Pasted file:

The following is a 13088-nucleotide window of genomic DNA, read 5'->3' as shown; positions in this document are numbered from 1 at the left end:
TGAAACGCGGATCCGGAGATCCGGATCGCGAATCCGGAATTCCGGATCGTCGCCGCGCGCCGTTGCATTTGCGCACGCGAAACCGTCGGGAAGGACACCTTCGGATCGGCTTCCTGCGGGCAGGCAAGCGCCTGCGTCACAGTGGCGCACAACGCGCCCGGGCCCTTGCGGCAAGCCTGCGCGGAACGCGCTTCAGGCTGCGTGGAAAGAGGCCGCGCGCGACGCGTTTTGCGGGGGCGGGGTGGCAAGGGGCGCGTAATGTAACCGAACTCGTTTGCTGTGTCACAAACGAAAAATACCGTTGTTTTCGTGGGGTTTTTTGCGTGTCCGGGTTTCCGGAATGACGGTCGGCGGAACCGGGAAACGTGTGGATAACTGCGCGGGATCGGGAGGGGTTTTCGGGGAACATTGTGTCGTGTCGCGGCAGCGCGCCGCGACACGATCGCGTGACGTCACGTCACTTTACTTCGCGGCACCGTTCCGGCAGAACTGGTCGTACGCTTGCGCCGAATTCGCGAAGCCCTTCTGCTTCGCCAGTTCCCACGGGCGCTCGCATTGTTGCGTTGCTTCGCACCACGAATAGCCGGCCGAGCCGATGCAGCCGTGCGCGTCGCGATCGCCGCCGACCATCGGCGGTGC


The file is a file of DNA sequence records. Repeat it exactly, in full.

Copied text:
The following is a 13088-nucleotide window of genomic DNA, read 5'->3' as shown; positions in this document are numbered from 1 at the left end:
TGAAACGCGGATCCGGAGATCCGGATCGCGAATCCGGAATTCCGGATCGTCGCCGCGCGCCGTTGCATTTGCGCACGCGAAACCGTCGGGAAGGACACCTTCGGATCGGCTTCCTGCGGGCAGGCAAGCGCCTGCGTCACAGTGGCGCACAACGCGCCCGGGCCCTTGCGGCAAGCCTGCGCGGAACGCGCTTCAGGCTGCGTGGAAAGAGGCCGCGCGCGACGCGTTTTGCGGGGGCGGGGTGGCAAGGGGCGCGTAATGTAACCGAACTCGTTTGCTGTGTCACAAACGAAAAATACCGTTGTTTTCGTGGGGTTTTTTGCGTGTCCGGGTTTCCGGAATGACGGTCGGCGGAACCGGGAAACGTGTGGATAACTGCGCGGGATCGGGAGGGGTTTTCGGGGAACATTGTGTCGTGTCGCGGCAGCGCGCCGCGACACGATCGCGTGACGTCACGTCACTTTACTTCGCGGCACCGTTCCGGCAGAACTGGTCGTACGCTTGCGCCGAATTCGCGAAGCCCTTCTGCTTCGCCAGTTCCCACGGGCGCTCGCATTGTTGCGTTGCTTCGCACCACGAATAGCCGGCCGAGCCGATGCAGCCGTGCGCGTCGCGATCGCCGCCGACCATCGGCGGTGC